Arouk lived with her aged parents in a small sealskin summer tent close to the mouth of a great fjord. Many hunters who traveled up and down the fjord in summer stopped to visit Arouk, but her father always sent them away because he believed no man was good enough for his beautiful daughter. Arouk loved her parents, but she very much wanted to get married.
One day a young man paddled up to the shore and called, “Arouk. Arouk. Come out.”
“Listen, father. He knows my name,” said Arouk pushing aside the caribou-hide door cover of the tent to peek outside.
“Go away,” yelled her father to the young man. “There is no one here by that name.”
But the young man persisted. “I have seen Arouk. I know she is there,” he yelled back. And then the brazen young man got out of his kayak and walked up to the little tent. The stranger’s boldness made the old man angry.
“Go away,” he said, and he pushed the young suitor backwards. But the young man caught himself, straightened up, and shoved the old man down onto the ground. Furious that a young man would show such a lack of respect, Arouk’s father picked up a rock and threw it. The rock struck the young suitor on the head, and he fell to the ground unconscious.
“Oh, my,” the father muttered. “What have I done?” The old man suddenly feared for his life. He called to his wife and daughter and told them to pack up the family’s belongings and hurry down to the shore. The family loaded up their little umiak, and left as quickly as possible.
On shore, the young suitor, who had regained consciousness, jumped up and shouted, “You will be sorry, old man. Your daughter will never find a husband, and you will starve before I or any other man gives you food.”
The old man, his wife, and their beautiful daughter traveled for many hours before they spotted a small island far away from the mainland and went ashore. Half hidden behind a giant boulder sat an abandoned stone house that suited them quite well.
The family lived happily in the little house until one day, when the old man began to have visions. “This morning I saw a little man in our house,” he said to his wife and daughter. Arouk shrugged her shoulders and continued to cut up seal meat for the evening meal.
Again the next morning, Arouk’s father saw the little man reaching up toward Arouk’s sealskin lamp to warm his tiny hands. But when the father got down from the sleeping platform, the little man was gone. “I am certain there was a little man standing here just a minute ago,” he said to Arouk.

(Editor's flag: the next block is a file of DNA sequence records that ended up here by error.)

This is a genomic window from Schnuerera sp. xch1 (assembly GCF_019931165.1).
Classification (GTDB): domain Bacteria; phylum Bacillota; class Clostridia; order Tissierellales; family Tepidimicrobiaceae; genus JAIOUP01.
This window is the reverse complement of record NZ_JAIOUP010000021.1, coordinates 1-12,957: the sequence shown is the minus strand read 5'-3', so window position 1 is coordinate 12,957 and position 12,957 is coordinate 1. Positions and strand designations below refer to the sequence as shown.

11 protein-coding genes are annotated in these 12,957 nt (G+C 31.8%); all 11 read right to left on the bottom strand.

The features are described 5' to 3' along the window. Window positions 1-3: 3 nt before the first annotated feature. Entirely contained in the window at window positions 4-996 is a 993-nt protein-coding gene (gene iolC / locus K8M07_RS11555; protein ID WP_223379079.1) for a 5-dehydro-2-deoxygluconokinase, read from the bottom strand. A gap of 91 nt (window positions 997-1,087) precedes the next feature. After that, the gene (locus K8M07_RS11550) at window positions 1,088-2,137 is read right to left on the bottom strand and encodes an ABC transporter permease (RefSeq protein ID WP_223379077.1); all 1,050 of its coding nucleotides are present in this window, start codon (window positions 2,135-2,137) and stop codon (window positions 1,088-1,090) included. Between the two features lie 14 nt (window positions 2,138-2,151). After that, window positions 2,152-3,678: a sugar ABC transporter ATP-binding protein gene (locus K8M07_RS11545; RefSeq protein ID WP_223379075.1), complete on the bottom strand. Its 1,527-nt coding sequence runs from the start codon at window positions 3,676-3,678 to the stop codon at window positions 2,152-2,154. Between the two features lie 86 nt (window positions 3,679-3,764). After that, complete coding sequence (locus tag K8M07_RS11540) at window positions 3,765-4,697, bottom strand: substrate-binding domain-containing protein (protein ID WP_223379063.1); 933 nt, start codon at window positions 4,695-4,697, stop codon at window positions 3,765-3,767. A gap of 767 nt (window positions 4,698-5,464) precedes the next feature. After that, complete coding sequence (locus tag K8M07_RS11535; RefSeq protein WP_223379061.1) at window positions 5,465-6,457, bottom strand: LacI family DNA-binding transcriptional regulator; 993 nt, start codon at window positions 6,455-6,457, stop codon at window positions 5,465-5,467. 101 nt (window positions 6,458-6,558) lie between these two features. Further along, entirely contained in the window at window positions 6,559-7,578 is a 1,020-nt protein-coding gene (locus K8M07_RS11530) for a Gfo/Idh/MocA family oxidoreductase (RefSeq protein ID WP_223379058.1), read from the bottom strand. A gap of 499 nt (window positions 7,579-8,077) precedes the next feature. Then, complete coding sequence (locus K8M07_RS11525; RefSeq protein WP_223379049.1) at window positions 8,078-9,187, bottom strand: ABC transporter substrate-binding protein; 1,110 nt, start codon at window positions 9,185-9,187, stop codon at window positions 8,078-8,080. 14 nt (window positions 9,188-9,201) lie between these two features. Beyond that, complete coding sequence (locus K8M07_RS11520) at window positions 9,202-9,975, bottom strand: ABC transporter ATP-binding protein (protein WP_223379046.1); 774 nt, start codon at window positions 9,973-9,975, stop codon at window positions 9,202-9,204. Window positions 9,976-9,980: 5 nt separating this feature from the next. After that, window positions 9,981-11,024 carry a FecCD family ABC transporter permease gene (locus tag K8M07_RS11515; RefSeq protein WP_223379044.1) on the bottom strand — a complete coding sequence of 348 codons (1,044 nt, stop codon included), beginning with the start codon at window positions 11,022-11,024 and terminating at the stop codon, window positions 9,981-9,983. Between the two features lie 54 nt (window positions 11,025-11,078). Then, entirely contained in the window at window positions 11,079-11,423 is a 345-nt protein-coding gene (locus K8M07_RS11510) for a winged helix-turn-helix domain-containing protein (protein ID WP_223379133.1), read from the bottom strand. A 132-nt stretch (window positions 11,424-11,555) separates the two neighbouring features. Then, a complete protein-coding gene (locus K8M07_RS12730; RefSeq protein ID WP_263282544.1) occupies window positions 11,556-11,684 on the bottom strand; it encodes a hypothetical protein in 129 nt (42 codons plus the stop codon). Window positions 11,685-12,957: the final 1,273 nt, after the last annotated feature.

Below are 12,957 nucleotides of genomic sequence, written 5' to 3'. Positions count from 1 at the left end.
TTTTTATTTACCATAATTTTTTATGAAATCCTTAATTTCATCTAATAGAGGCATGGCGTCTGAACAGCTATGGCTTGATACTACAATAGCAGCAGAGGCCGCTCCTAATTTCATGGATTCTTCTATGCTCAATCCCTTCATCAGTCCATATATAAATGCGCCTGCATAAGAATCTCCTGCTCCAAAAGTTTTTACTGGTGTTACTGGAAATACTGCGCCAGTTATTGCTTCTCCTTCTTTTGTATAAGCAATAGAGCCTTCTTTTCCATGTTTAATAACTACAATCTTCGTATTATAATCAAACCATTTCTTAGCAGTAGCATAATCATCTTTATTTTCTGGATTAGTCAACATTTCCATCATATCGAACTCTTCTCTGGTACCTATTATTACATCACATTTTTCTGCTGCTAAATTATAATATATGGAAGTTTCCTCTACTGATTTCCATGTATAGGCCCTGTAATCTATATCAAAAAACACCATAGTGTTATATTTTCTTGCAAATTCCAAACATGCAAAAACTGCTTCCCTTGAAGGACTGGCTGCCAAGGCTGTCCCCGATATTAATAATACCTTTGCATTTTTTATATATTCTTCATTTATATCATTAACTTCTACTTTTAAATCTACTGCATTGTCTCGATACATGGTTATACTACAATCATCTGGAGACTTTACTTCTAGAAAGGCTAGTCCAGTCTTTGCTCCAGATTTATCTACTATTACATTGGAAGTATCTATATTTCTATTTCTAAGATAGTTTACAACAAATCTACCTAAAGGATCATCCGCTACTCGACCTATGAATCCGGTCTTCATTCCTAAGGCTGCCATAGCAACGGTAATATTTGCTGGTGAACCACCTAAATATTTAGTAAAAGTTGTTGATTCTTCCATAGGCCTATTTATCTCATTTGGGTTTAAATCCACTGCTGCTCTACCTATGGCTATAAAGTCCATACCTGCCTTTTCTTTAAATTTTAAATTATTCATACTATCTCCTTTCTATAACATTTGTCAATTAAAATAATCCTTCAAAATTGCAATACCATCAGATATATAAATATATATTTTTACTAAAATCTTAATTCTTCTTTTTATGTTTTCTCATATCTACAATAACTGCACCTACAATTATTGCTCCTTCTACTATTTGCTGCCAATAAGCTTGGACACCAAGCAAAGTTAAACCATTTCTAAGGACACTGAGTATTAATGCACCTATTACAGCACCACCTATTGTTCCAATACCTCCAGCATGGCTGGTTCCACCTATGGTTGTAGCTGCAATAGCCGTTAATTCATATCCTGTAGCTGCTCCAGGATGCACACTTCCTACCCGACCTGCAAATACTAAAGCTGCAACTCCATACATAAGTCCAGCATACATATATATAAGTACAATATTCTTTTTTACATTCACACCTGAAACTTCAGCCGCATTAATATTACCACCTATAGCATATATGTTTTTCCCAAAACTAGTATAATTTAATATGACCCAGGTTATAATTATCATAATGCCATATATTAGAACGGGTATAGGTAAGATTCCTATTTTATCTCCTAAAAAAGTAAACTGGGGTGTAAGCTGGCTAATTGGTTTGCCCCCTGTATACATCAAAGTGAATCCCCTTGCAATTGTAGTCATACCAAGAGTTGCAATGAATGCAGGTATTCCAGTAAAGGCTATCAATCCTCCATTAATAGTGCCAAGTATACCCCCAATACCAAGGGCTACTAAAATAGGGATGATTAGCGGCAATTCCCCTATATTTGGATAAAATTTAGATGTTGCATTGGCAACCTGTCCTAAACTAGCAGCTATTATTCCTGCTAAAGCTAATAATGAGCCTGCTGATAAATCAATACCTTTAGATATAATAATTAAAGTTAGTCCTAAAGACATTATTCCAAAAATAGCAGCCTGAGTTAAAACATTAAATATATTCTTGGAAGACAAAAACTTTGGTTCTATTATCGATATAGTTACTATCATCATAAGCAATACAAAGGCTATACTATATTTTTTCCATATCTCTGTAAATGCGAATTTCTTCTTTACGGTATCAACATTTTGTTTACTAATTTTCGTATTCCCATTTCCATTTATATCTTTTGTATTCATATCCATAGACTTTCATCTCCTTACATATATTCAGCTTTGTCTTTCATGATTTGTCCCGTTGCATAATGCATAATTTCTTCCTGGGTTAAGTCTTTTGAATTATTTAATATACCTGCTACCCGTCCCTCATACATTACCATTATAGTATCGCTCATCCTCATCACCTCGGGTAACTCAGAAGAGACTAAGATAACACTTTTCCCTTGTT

At last the daughter spoke: “Father, I have married an atliarusek [an Inuit word for elf or gnome]. But I feared you would not like him, so I do not let him stay long in our house.”
The old man thought this news over. Finally, he said, “I do not mind. Tell him to come and live with us.”
The following morning when Arouk’s father woke up he saw the stout little man sitting on the platform beside his daughter. He was pleased to have a new son-in-law, even if he was very small.
That evening Arouk’ s husband brought home a stack of fresh seals. “My husband has brought us meat,” she told her father, “but he must take some home to his relatives, and we will not see him for awhile.”
A long time passed before the atliarusek returned, but finally one morning when the old man awoke, his elusive son-in-law was resting comfortably beside his daughter. The old man smiled and laid back down on his furry caribou blanket.
For many months the stout little man sat beside Arouk in the morning, but he always disappeared before the family got up. One morning, however, the atliarusek did not disappear. He stayed home all day. “I am resting,” he told his father-in-law. “Tomorrow I must go to the mainland and visit my people.”
“We will join you,” said the old man.
“No, it is a very long trip,” said the atliarusek staring up into his father-in-law’s anxious face. “I must travel far up a long fjord, and it takes many days.”
Arouk stopped mending her father’s caribou-skin anorak. “We would all like to join you,” she said to her husband. “We are hardy people.”
Eventually, the atliarusek agreed to let his wife and her parents follow him in their umiak. They set off the next day, but the family had to paddle very hard to keep up with the atliarusek’s little kayak as it skimmed expertly over the water.